Live Review: Otherkin – Brighton


Hope & Ruin, Brighton, 29th October 2017

Words: Lewis Cockle
Photos: Chloe Hashemi

One might say that Brighton’s Hope & Ruin was a slightly odd choice for a band that could quite easily pack out a larger venue, as Otherkin have been doing whilst on tour for their debut album OK. However, as a relatively legendary venue for live music, the choice is understandable. Unfortunately, the crowd was rather sparse this particular evening, but Otherkin managed to handle this quite happily, and despite the space going, were able to get the ‘crowd’ going. In true Halloween spirit, they entered and exited the stage to the sound of a siren, with a band-wide black & white theme.

I have a soft spot for any musician wielding a Fender Jazzmaster, so I was naturally pleased to see the rhythm guitarist was in possession of one. Fear not, though, as there was no jazz to be heard at this event. Otherkin have an upbeat punky vibe, which is nicely rounded out by the obvious synergy between the bassist and the drummer, which makes for a very satisfying soundscape. Serious props to the rhythm section of Otherkin, there were parts where I thought the bass guitar was part of the drum kit.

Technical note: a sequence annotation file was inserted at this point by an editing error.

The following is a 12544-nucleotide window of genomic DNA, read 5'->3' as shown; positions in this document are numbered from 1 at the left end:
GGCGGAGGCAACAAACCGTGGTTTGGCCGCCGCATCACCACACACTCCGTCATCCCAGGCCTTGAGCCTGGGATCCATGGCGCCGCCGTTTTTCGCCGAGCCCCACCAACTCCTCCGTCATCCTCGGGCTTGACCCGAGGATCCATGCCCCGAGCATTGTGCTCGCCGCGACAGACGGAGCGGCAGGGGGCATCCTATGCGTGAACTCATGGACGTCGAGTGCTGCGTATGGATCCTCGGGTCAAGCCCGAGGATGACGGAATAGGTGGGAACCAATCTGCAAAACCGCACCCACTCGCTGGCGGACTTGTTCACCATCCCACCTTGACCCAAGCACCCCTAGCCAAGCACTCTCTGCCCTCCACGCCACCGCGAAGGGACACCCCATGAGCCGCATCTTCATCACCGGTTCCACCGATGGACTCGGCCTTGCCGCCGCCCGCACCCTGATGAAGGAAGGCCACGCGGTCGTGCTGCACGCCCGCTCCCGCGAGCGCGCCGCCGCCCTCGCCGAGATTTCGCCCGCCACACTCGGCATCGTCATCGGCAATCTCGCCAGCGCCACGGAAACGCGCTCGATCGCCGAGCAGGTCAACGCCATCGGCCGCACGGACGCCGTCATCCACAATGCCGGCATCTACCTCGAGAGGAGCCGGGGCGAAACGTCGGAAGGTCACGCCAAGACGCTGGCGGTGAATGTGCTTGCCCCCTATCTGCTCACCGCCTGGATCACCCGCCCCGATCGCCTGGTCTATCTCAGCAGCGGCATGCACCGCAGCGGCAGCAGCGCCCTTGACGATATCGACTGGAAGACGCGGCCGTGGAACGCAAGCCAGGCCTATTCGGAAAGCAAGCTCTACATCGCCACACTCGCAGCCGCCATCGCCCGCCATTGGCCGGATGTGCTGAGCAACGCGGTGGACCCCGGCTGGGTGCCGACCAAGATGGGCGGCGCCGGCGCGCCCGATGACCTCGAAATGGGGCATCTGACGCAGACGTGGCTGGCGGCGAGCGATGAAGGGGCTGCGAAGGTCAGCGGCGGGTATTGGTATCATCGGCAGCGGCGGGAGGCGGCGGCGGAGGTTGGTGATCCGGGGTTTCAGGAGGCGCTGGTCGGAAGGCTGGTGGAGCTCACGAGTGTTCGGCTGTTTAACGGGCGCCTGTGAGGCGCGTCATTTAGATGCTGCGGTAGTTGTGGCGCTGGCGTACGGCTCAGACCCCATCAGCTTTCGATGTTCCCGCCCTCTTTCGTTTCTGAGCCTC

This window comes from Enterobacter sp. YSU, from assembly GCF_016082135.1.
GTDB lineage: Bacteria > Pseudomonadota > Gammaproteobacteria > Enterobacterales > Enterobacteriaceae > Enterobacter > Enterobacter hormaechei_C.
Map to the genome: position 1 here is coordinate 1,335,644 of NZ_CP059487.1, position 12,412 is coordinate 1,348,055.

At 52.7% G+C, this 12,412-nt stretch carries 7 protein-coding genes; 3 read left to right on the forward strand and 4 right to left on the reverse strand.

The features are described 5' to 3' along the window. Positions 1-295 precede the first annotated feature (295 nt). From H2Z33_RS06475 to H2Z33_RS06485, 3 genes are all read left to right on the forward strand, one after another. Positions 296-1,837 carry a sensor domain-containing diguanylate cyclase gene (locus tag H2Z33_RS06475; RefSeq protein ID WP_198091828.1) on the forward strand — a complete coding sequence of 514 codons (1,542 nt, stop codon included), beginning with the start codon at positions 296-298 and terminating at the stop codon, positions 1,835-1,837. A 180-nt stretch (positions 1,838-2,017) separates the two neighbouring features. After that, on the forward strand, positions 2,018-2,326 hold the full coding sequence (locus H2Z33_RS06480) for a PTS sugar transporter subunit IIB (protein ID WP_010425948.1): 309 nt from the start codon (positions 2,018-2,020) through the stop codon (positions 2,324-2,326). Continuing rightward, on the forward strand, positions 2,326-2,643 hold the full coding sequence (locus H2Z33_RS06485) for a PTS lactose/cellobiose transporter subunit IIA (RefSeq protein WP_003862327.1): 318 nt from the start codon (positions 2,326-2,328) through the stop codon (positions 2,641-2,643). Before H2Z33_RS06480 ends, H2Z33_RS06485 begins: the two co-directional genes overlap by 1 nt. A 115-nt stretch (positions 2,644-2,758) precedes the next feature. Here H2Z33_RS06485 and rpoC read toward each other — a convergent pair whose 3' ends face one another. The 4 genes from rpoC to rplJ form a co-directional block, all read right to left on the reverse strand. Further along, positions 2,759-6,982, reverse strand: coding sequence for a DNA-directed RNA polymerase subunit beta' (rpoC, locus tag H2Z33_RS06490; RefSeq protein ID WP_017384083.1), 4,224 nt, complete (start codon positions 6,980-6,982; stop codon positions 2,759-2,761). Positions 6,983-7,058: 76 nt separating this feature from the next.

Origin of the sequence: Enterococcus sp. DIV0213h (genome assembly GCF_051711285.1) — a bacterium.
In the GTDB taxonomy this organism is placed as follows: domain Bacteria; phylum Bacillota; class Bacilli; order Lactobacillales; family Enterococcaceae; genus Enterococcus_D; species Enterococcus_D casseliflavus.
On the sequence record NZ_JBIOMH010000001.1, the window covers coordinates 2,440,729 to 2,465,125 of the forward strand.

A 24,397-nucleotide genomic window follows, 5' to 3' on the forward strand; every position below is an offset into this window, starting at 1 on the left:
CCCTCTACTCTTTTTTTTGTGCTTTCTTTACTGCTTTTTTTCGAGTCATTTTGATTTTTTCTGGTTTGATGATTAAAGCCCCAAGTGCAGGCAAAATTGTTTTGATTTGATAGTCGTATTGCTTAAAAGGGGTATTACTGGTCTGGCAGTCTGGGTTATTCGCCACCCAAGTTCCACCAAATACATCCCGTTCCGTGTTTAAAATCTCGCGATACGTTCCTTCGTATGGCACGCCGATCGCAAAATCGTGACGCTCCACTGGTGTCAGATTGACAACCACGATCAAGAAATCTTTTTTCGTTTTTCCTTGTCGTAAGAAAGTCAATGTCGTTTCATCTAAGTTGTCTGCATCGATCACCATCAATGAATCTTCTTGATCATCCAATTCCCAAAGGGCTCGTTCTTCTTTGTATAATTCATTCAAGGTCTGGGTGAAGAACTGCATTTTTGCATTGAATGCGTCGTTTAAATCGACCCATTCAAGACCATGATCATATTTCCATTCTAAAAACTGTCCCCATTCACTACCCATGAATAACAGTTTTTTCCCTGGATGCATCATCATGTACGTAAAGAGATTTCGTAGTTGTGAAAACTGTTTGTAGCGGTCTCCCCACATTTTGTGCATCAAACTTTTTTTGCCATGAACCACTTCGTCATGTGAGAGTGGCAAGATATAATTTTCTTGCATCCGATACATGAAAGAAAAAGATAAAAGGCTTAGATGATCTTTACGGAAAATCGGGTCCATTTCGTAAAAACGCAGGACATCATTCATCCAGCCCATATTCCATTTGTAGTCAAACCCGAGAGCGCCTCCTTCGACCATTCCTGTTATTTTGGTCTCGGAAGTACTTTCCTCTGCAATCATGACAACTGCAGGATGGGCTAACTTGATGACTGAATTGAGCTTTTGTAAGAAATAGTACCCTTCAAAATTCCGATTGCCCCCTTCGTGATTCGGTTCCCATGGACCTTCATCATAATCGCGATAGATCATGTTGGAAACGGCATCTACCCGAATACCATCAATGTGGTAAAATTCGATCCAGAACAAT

The band are really interactive, both through the expressive lyrics and music, and involvement in the crowd. The lead singer frequently jumped into the audience guitar in hand, to shred amongst the fans. He even managed to get a minor pit going, which is no small feat in a crowd of 15 or so people.

Otherkin are currently touring their album OK (which is very good and you ought to listen to it), and a couple of tracks really stood out as live versions. Treat Me So Bad, which is perhaps their most popular song, was great, and the band was really tight throughout – they definitely know it’s the most popular track. However, my favourite song of both the album and the night has to be 89 which really jumps out at me. It reminds me of a couple of different bands from different genres, but essentially has a great mix of fast and slow, heavy and soft, then there’s the key change in the chorus which never fails to make me smile. The performance was great, as ’89’ is perfect for jumping around, and the bass line is magical, and clearly super fun to play going by the expression on the bassist’s face.

If you get a chance to see this band, you should take it. Their first album has been successful, they have a great attitude, and they are really fun to see live, even when the venue is quiet (which should tell you a lot).

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    Popped Music has been going since Feb 2010.

    All articles written by Elena Katrina unless otherwise stated.

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